Some artists are good at doing art and nothing else. Others find the will power to attend to the matters of self promotion and follow through. I am working on the skill required to find the space heater, plug it in and keep it from blowing out a fuse or two. I read the header on my blog by Henry van Dyke, "The woods would be very silent if only those birds sang that sang best". I take this to mean it a good thing that I work on the skill of heating the studio, first by dragging the heater out of the closet.


I was a little excited and distracted this week. (Phoebe, stop reading now). My daughter Phoebe foolishly made a comment that she needed to upgrade her wardrobe a bit for her new job. After about 4 years of age, Phoebe only reluctantly let me sew cloths for her. It there was a picture of Dalmation dogs or other dogs, or maybe horses then I might be given the royal nod to make a dress. Otherwise, "No thanks Mama"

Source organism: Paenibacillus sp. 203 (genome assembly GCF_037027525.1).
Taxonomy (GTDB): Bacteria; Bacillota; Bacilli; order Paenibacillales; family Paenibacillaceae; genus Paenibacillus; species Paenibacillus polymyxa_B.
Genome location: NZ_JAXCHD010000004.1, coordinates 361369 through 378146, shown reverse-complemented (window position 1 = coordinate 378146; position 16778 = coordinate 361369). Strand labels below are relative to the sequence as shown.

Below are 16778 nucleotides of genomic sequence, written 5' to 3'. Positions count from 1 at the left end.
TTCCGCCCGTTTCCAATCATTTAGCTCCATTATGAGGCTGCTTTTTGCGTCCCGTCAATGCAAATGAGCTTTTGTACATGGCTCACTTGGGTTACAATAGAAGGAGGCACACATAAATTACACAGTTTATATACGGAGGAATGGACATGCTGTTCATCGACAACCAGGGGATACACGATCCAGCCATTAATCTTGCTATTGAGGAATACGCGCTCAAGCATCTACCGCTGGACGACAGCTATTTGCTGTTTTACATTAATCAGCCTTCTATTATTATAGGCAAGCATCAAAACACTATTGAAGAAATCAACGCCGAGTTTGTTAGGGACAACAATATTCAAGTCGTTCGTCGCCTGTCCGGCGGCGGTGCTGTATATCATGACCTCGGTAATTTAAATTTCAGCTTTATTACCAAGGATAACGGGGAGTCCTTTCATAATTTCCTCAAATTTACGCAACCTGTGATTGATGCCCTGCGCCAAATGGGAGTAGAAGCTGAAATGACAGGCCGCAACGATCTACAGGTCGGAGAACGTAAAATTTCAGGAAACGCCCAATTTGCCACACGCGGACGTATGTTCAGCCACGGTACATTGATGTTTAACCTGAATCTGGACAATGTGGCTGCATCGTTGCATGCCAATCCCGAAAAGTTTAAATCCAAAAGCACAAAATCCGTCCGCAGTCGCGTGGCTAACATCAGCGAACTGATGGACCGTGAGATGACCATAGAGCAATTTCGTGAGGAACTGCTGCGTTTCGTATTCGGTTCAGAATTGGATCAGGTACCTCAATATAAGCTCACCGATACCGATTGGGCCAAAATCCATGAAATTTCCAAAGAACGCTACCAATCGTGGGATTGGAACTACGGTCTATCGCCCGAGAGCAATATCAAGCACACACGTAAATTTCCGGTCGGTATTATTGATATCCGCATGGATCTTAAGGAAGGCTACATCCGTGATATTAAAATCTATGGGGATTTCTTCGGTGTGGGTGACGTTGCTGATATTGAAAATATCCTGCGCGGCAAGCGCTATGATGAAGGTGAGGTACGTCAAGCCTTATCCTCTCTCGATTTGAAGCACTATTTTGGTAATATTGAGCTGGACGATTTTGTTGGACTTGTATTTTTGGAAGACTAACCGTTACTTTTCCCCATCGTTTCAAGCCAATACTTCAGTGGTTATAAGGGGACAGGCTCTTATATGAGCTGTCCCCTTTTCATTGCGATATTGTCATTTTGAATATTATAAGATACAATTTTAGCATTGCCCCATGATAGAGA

Without asking permission or checking out colour choices, I ran to the fabric shop with a plan. My cunning plan involved a skirt made of ultra suede, a knit t-shirt and possibly, an over shirt or blouse. I started with a stunning purple fabric but none of the other fabrics really went well. She would have looked like a grape Popsicle. I settled on a lovely green ultra suede (the photo does not do the colour justice at all) and found a deep green knit for the shirt and a fun polka dot multi coloured poly-rayon for a sheer over top.


I've made the skirt a size too large because I don't trust the pattern's specifications. When Phoebe gets here this weekend, she will have to try on everything for a final fitting. The skirt needs the side seams, hem and waistband finished off.


The green top is all done except for the cuffs. I thought a little ruffle might be nice, but have my suspicions that they will not be wanted. I await the royal wave.